Wednesday, February 2, 2011

Beau Sabreur by PC Wren

Everyone knows about Beau Geste, the most famous English novel about the French Foreign Legion. If you've read it, you remember: those opening scenes, the fort manned by silent and motionless men, the fire, the jewel, the mystery. What happened at Fort Zinderneuf? Two of the men who disappeared into the desert, never to be heard of again--the scrapegrace Americans Hank and Buddy--were his own men, but Major Henri de Beaujolais of the Spahis, that dashing officer, rarely permits himself the luxury of curiosity. The Americans are dead, that must be it...

Beau Sabreur, the sequel to Beau Geste, is the Major's story. How he travelled to join the Legion; how he lived a life of adventure and danger and excitement; how he travelled in disguise as a spy; how he dueled and battled in the pursuit of his stern Duty to France. This is a melodramatic romance, I might as well let you know at once, and so (naturally) this love of Duty calls forth a corresponding scorn of the wiles of women in the gallant Major's heart. Only a fool would give his heart to a woman; the wise man stands free, and is not enslaved by a glance or led about by feminine whims.

You can already see where this story is going, can't you? The Major meets--and is captivated by--Miss Mary Hankinson Vanbrugh, an American lady travelling, somewhat unwisely, in the desert as the guest of the commandant of the French-held town of Zaguig. All too soon Zaguig becomes a formerly French-held town; in a bloody uprising, its inhabitants rid themselves of their shackles. De Beaujolais is torn three ways--between his Duty, which calls him away at once bearing important news to his superiors; his brother-soldiers, who are left to perish defending the citadel; and his natural inclination to rescue Miss Vanbrugh, fling Duty to the winds, and whirl her away to the Saharan equivalent of Gretna Green.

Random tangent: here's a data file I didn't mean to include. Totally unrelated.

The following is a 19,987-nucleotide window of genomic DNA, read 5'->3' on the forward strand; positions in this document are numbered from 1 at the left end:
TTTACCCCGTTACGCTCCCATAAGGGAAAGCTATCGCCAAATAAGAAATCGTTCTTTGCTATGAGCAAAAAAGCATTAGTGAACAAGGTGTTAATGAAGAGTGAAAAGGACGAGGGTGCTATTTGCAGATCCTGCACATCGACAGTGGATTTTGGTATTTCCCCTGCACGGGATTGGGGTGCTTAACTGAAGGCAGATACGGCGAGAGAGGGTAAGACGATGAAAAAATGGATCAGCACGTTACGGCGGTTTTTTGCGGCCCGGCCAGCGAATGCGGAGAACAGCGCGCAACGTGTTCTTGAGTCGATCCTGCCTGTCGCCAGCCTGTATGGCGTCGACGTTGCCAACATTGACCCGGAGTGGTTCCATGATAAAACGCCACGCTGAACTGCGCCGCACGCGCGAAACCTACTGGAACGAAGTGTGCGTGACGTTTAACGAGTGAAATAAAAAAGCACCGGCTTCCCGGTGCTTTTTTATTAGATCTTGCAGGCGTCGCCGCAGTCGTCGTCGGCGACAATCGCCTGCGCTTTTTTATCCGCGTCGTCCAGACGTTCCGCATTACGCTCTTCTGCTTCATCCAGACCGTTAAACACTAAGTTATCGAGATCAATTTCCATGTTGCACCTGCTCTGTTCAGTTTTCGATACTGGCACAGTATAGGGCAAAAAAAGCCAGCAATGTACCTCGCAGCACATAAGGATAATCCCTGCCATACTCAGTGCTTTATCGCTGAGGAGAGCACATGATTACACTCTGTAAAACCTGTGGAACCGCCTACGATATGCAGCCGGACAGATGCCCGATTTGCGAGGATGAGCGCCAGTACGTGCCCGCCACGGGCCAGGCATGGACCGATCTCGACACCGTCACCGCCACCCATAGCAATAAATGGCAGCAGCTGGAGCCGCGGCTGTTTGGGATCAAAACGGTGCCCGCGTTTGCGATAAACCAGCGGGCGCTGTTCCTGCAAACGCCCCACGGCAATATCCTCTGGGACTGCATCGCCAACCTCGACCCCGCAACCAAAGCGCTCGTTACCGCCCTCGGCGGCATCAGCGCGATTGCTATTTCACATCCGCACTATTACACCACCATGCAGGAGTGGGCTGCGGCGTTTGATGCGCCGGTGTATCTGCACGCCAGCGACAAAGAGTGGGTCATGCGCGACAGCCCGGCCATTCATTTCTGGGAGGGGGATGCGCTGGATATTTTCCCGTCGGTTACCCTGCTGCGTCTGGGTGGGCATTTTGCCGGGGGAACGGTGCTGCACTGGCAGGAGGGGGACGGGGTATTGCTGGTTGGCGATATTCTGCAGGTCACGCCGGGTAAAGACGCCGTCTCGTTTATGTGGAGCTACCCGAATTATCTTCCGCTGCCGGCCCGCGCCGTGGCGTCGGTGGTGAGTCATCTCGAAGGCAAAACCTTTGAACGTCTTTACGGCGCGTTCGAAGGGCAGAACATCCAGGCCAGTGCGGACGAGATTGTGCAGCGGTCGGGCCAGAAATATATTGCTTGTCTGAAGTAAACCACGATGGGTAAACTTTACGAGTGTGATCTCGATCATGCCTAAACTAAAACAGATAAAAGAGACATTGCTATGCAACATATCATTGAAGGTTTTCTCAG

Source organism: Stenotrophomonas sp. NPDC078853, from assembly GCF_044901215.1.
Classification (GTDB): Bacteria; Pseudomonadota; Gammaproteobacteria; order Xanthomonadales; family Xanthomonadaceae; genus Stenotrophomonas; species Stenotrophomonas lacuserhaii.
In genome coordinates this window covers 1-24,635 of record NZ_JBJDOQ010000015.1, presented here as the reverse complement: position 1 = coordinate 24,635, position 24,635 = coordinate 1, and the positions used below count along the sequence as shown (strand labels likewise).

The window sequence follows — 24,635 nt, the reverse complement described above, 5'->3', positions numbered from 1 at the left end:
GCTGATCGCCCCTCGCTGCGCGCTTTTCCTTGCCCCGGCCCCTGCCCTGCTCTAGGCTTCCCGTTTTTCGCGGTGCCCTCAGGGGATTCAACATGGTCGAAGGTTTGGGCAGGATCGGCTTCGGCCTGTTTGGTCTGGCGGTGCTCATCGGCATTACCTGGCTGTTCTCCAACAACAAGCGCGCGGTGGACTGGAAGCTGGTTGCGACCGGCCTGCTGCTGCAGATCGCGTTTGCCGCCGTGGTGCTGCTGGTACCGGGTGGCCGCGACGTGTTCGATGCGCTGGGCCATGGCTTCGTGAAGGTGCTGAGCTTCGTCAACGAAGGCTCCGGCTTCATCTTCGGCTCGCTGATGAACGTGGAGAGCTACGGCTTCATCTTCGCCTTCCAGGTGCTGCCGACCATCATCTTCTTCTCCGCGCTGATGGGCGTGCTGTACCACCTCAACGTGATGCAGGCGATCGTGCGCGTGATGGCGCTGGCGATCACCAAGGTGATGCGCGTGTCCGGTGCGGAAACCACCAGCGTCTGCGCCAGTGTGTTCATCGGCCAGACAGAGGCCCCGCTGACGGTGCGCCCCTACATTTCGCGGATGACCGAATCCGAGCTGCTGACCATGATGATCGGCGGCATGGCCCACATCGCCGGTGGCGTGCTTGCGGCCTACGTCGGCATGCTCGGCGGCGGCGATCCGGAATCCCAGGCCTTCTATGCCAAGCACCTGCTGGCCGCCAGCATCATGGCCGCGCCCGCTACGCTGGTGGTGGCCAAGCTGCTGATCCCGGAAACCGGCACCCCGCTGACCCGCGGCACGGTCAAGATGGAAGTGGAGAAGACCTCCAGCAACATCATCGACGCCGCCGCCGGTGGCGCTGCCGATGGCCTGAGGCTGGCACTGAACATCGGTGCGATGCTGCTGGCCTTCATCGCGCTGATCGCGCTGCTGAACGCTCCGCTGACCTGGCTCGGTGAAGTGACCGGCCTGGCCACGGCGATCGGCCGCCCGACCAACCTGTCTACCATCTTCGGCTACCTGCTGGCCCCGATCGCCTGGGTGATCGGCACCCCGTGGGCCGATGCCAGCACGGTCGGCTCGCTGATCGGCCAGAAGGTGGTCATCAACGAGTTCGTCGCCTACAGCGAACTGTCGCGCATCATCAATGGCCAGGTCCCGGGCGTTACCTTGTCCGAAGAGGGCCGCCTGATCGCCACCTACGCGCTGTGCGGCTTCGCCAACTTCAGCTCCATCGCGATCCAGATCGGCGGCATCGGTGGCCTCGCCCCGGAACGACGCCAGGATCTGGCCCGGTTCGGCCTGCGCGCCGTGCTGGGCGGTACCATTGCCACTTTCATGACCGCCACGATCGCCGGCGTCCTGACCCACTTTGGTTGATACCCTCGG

Meanwhile, there have among the Arab tribes risen to prominence two mysterious men who have welded those splintered tribes into a force to be reckoned with. Though he has saved life, love, and honour intact from the ruin of Zaguig, the trial of Major Henri de Beaujolais's love and honour has only just begun...

This is a really hard book to classify. Oh, it's not a good book; it lacks all the brilliance of Beau Geste and most of that book's good points, while capitalising heavily on its weak points. In fact I found it slightly infuriating.

From the summary so far, you will be forgiven for supposing that it's complete bosh from beginning to end--silly romantic stuff, over which young ladies like myself might be supposed to drop silent tears. It might as well, you say, have been written by Rosie M Banks.

Well, not quite.

Halfway through this gelatinous plot, the book abruptly changes gears and commences to laugh at itself. We hear a different side of the story. We are thrown to the care of different characters. Instead of slush, we are treated to comedy that is nearly as tiresome. It wraps up with a plot twist--or maybe more of a slight hiccup--that does not amaze, since we guessed it on page 37 when it was first foreshadowed.

This mid-story change of gear is not entirely unfortunate. There's quite a lot in the second half that is a good deal funnier and more interesting than the first. And it's nice to know that PC Wren could laugh at his own melodrama. But the problem with deflating that romantic bubble, so carefully overblown in part 1, is that the book then explodes with a faint pop, leaving only a quickly-dispersed mist behind. An anticlimax, in fact. It is as though you were watching a play, and halfway through, found yourself looking into the green-room and the wings.

Beau Sabreur is memorable, but for all the wrong reasons. Read it only if you really, really want to know what happened to the characters from Beau Geste...

Gutenberg Australia etext

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